Shakilla Shahjihan, Regional Director of Government Affairs Asia Pacific at Abbott Laboratories, discusses the complexities of implementing public affairs and government relations strategies in highly-regulated and diverse markets
What are the difficulties in developing a coherent public affairs strategy across diverse markets?
We have an overall business strategy across Asia and what makes government affairs interesting is matching business priorities with government priorities. Our approach has to reflect the differences in policies between countries.
For example, how do we identify an opportunity to go to government with either a solution to a problem.
In healthcare priorities obviously differ from country to country. Different governments are focused on different financial models of healthcare provision, some governments on specific diseases and others specific medical conditions and many are focused on achieving Millennium Development goals. The level of development will also affect a government’s healthcare priorities.
When looking at a government affairs strategy across diverse markets, we as a business have to be agile and fully understand the governemnts’ goals.
The stakeholder environment has become increasingly busy and complex – how should PA practitioners respond to this?
The stakeholder environment is like putting together a jigsaw puzzle. Finding out who the decision-makers are and who the influencers are and who the best spokespeople are to put a particular message.
Governments no longer make decisions in isolation but involve other stakeholders. This is what makes stakeholder engagement increasingly busy and complex. And this means that stakeholder maps needs be kept continuously updated.
In many markets, professional associations offering advice to governments are an important group of stakeholders. Patient groups and consumer groups are of growing importance. As an example, groups representing cancer patients have become very well organised. Consumer associations and patient groups are important and their voice is being heard.
So these groups will have an increasingly important role in stakeholder engagement.
Policy-making almost always involves the principal ministry and other government agencies and departments as well as representative groups or trade associations. We need to constantly then link goals and priorities and ensure that they are in sync.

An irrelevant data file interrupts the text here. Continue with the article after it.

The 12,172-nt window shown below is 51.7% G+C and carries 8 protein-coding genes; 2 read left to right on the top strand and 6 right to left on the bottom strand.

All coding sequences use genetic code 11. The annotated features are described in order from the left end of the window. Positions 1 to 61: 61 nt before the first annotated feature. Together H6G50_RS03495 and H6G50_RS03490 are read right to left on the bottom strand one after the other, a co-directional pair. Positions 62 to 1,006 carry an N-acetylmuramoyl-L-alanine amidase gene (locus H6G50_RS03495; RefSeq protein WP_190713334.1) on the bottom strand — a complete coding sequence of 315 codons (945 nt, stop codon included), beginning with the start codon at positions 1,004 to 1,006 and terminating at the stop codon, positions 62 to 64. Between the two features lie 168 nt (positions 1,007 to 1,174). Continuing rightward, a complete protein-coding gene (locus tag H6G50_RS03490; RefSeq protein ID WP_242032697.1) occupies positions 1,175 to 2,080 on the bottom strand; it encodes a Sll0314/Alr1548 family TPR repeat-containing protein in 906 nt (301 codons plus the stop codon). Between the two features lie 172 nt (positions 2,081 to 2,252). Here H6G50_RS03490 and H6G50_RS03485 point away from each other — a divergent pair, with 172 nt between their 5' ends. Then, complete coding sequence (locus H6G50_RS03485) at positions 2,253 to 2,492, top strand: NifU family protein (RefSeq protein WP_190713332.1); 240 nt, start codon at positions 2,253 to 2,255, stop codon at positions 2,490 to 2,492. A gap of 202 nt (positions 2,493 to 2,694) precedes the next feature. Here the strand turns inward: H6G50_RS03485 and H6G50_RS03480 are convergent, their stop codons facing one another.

Is the trend towards greater regulation impacting corporations and how do they manage this process in highly regulated markets?
Obviously in healthcare, governments want to be responsive before products are brought to market in a safe way, while meeting consumer needs. And in this, markets refer to other markets. Countries like Australia or Japan for example have an established history of good regulations and high standards. The review time for assessing products will be shortened if they have successfully been introduced in other markets.
In many of the referenced markets there is a strong relationship with regulators. Working closely with these referenced markets would enable companies to bring products into other markets more quickly. We recognize that regulation is very important and we want to partner with government to make sure the public are confident with the products which become available.
How proactive should a PA strategy be in helping to shape the regulatory environment? How open and transparent are regulators to this process?
Generally speaking regulators are interested in what other countries are doing and the value of us as an MNC is that we can communicate with colleagues in Australia, Japan and Europe to find out what is happening there. We can share this information with other relevant markets as well.
Appealing to a country’s goal helps. If a country wants sets itself up as a smart, high-tech nation or a competitive exporter then linking other countries’ success here helps. It is always helpful to be able to identify what appeals to government agencies.
How important are coalitions and trade associations in advancing a PA strategy?
Governments often prefer to hear from industry groups rather than individual companies. Trade associations can develop a consistent voice on behalf of the industry. For example, we are members of the US-ASEAN Business Council which emphasises messages around innovation, technology and transparent processes across a range of sectors. Governments reference back to industry groups and coalitions for comment.
How easily can social media be integrated into a public affairs strategy?
Social media could be a tool which could be used to leverage public policy. The social media space in many countries has become very busy. I see that it is growing in significance in the government affairs arena.
How can the value of PA be quantified? Is the ROI easy to identify?
The ultimate goal has to be clear and quantifiable. If success or value means achieving a policy objective or a regulatory goal, or even stopping a negative effect taking place in the market, then it can and should be quantified.
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